Here is a common problem. You have a custom command that you want people to use, but it does something that requires admin privileges. Making everyone an administrator is a bad idea. A better solution is for your command to perform an action as another user.
Vault doesn't support a true impersonation model, but there is a workaround that works pretty well. Just have your program log in as another user to perform the special task. Log out as soon as the task is done and let the rest of the operations be performed by the logged-in user.
Recycle Bin 2.0 makes liberal use of this technique. The whole program rests on a special "Recycle Bin" folder where files go before they are deleted. Obviously this folder needs to be locked down from normal use. All interaction with the Recycle Bin folder needs to be through one of the custom commands. To enforce this, the administrator needs to designate a special Recycle Bin User, which is the only one allowed to interact with the Recycle Bin folder. Any time a Recycle Bin command is executed, the code logs in as the Recycle Bin user in order to interact with the folder.
First, your code needs a way to know how to log in as the impersonated user. In practice the impersonated user is usually an administrator, so you have to keep the password hidden from the end user. There are various ways to fix this. You can hard-code the password, or you can encrypt the password and put it in a common location.
Next, there is the issue of licensing. If you log in as two different users, you will consume 2 licenses. If licenses are tight, then impersonation might not be an option. Logging out the original user is not a good idea because what if all the licenses are used up when the operation is over an they try to log back in?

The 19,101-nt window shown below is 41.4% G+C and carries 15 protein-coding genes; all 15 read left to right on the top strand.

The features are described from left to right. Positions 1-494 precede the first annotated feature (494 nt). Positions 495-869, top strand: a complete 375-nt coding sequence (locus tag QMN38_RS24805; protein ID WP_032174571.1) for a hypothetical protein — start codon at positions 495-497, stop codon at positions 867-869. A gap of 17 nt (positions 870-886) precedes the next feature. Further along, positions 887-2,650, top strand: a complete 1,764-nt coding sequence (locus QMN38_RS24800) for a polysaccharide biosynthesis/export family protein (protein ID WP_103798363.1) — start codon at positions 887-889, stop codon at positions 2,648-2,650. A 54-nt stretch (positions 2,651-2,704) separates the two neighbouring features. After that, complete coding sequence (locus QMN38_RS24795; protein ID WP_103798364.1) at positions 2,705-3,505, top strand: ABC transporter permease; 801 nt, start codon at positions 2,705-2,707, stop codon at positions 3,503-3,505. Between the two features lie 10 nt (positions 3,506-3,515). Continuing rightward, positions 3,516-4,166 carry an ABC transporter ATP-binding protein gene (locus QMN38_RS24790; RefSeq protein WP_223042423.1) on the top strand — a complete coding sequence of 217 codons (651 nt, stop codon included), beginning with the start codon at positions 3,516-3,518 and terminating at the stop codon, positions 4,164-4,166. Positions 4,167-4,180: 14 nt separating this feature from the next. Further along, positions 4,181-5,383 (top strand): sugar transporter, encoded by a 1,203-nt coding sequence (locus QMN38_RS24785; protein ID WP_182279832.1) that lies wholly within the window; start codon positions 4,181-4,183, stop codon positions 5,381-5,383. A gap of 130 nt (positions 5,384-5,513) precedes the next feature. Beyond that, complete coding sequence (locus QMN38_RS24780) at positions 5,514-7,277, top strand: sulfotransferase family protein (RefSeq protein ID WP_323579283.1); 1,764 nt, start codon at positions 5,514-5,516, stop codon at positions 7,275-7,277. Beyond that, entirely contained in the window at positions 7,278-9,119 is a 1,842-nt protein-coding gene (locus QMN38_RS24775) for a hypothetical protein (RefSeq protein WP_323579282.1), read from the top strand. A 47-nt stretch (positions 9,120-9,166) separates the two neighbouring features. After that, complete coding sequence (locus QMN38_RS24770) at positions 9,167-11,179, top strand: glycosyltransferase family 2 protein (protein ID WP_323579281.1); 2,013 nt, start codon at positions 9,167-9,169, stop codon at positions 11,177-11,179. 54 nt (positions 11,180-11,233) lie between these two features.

The best approach is to use the impersonated user only as long as needed. When the operation is over, log out immediately to free up the license. If all goes well, it shouldn't have a noticeable impact on the licenses being consumed.
Also, make sure to handle errors properly. If errors come up during the operation, you still want to make sure the impersonated user get logged out at the end.
Lastly, impersonation has an impact on data history. Let's say you have an operation that uses impersonation to move a file to the Released state. Later in time you want to see who released a certain file. That becomes hard to do since the history of the item will show the impersonated user as the one who made the change. What you want to see is the actual user.
This can be solved by storing the actual user as a piece of meta-data, such as a UDP value. It's not a perfect workaround because the data you want is not in the place where you expect it to be.